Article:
1. Alcohol is dangerous.
2. Sleep is essential.
3. Cuddling is good.
4. Good things will happen to you.
5. Bad things will happen to you.
I think these truths are beyond dispute.
But when the apostle Paul uses the word “truth” in his letters to Timothy, we rightly infer that he is talking about something perhaps even truer. He is talking about the gospel, the good news, that will free people from the fear of sin and death. Yet, while he admonishes Timothy always to proclaim the truth, he also warns Timothy not to get involved in useless and stupid debates, and instructs him always to be kind and gentle in advocating the truth to which he is committed. In other words, Paul tells Timothy to be bold and clear in his advocacy of the truth, while at the same time being kind, gentle, and genuinely humble.
Many religious people have a hard time living out this instruction. Some of us, no matter what our tradition, feel duty bound to make sure everyone knows the truth as we see it; others of us are so timid in our convictions that we refuse to talk about them at all. I submit that both stances are failures to share the truth. The first stance fails to share because it assumes that the other person has nothing to give; the second fails to share because it assumes that we ourselves have nothing to give. Sharing implies mutuality.
We have gathered today to formally acknowledge and celebrate Kurt Nelson’s ascension to the position of Dean of Religious and Spiritual Life at this formerly Baptist College. We are here, I believe, because we wish him well in what all of us know is an important and difficult job. But I take special pleasure and pride in this occasion because I know Kurt so well. From his having served for five years as my assistant, I know full well that he is a person of exceptional intelligence, and integrity, and, if I may say so, he is exceptionally well-trained. Kurt has convictions that he is not afraid to share. He believes in a God who is the ground of creation; he believes quite literally that he – and we – must act to save the world. He is impatient with those who ignore scientific evidence of climate change. He is willing to go to jail (for a brief time) to support his beliefs. At the same time, Kurt is genuinely interested in the beliefs of others. He has learned to listen respectfully to those with whom he may disagree, and to learn from them, and to welcome what they have to share.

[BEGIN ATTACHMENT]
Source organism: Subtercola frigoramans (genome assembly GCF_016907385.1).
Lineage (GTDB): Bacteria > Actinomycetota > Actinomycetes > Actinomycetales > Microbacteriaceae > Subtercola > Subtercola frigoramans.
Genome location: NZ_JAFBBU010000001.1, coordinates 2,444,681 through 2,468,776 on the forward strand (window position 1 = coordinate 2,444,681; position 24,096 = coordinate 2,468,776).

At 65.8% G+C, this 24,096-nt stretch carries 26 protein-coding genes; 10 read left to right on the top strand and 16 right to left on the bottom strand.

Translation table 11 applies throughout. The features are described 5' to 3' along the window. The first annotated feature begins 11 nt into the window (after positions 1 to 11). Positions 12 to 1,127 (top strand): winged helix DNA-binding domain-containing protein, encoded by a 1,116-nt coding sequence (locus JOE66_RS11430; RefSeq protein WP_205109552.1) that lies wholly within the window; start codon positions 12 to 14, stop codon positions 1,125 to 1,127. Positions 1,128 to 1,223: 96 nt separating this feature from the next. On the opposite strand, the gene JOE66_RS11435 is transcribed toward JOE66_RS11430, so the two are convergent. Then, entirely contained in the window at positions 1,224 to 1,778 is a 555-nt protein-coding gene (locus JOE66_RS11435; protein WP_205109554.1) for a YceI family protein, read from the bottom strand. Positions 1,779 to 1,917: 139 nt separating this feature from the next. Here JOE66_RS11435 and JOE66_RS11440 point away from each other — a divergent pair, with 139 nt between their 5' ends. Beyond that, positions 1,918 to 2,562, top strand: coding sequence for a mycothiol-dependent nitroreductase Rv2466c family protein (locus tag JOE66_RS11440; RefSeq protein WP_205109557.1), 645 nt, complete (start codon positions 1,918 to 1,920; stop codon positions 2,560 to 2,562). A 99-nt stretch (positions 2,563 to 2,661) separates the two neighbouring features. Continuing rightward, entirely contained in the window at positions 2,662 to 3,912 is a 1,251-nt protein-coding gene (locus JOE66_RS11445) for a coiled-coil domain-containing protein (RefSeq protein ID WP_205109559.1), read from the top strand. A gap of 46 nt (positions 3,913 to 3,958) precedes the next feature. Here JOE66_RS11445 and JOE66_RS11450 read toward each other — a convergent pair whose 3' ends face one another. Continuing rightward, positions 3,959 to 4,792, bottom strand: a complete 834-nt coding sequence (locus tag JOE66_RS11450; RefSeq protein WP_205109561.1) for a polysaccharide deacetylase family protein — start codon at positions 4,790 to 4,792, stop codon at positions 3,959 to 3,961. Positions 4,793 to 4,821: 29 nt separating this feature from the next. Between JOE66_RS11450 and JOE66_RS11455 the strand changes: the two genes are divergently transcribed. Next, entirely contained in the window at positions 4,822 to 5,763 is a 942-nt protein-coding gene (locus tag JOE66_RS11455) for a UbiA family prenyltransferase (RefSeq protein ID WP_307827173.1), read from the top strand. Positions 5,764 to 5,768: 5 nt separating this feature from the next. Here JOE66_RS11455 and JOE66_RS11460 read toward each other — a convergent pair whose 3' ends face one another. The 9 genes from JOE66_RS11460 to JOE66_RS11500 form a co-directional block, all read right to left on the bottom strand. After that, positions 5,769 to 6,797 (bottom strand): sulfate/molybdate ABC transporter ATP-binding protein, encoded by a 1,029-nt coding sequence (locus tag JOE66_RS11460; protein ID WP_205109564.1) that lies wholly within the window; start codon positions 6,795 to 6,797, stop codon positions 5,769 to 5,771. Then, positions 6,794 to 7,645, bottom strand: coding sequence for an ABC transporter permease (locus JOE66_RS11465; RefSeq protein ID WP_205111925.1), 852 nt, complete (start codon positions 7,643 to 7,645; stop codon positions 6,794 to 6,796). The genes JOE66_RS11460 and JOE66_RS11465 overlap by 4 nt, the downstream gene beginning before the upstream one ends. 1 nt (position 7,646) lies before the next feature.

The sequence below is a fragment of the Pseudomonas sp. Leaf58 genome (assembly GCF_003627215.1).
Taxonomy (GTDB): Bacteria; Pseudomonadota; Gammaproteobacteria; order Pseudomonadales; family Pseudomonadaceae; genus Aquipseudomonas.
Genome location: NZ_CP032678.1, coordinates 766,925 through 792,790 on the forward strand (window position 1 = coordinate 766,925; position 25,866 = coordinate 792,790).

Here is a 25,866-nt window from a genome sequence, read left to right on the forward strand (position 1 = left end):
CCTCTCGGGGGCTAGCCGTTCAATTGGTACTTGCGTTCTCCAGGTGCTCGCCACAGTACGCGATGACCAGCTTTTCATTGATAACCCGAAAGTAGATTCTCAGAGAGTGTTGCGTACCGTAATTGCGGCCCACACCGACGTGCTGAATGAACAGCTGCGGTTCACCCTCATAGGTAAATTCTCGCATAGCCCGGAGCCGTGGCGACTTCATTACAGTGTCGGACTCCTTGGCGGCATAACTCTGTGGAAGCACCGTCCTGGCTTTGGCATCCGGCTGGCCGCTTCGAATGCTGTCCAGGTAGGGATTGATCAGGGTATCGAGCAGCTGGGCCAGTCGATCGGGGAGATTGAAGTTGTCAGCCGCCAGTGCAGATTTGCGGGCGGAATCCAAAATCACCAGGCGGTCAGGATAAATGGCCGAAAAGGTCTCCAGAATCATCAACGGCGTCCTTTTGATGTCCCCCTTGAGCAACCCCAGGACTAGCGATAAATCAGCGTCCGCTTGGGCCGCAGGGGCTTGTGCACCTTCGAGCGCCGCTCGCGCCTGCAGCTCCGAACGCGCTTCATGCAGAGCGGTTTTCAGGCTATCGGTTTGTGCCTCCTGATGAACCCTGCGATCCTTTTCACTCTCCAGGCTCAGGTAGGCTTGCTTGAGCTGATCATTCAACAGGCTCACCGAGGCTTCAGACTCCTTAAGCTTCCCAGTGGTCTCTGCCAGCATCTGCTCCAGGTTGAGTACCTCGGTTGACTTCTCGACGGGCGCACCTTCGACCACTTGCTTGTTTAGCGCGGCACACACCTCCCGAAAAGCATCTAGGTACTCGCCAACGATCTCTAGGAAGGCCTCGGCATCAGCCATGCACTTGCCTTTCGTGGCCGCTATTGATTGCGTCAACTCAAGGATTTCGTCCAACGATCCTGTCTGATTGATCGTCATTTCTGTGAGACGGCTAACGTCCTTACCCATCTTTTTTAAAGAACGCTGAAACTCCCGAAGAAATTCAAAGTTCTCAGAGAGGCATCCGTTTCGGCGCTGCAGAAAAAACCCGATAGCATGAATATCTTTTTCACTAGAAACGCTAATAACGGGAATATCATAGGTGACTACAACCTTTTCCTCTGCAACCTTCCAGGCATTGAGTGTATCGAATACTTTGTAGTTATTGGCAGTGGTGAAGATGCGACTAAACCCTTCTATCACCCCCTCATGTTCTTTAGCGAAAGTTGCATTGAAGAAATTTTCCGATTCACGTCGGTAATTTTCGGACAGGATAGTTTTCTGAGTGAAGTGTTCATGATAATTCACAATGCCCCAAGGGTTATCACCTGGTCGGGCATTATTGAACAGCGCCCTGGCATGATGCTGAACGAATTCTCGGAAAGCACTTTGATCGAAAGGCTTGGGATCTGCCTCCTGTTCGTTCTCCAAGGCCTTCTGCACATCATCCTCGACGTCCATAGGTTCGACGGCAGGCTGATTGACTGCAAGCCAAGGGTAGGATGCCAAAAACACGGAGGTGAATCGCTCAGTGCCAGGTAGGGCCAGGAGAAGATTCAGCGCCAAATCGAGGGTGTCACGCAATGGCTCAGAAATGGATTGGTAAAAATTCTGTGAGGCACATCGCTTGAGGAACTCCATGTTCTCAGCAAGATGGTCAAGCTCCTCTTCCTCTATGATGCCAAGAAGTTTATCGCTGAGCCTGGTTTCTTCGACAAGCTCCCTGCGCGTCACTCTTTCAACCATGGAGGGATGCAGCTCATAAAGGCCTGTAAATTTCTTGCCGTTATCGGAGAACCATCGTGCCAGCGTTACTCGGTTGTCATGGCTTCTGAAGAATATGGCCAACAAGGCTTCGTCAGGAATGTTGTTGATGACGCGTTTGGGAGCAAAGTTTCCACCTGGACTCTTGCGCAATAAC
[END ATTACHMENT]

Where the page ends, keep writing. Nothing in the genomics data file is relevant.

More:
For you see, there are a few other truths that I think you will agree are indisputable. Here they are:
1. Religion is not going away.
Despite the rapid growth of the religiously unaffiliated and alienated in the US, and, I am sure at Colby College, Islam is not going away, Hinduism is not going away, and Judaism, Christianity, and Buddhism in all their varieties are not going away. The need to feel a connection with a “higher power” is either biologically or culturally, or perhaps both, universal.
2. Also, the critique of religion is not going away.
Nor should it. Religion is renewed and purified by takings its critics seriously. Atheists are often people who take religion quite seriously, and their critiques can be valuable. But, to the surprise of some critics, people do not always get less religious as they get smarter; instead:
3. We believe different things.
Different people believe substantially different things, and we believe different things at different times in our lives. The general effect of a Colby education, or a Bates education, or a Dartmouth education, is to make us less naïve in our beliefs. We get more information, we acquire a more critical perspective, and our beliefs change. But we still have beliefs. And, contrary to those who say that we are all climbing up the same mountain but along different paths, I think we may indeed be climbing different mountains. I do not think our beliefs converge or lead us to the same destination – unless you consider death the ultimate destination. Rather, we have very different beliefs – different one from another, and different from ourselves at various periods of life. In view of this truth, I also assert: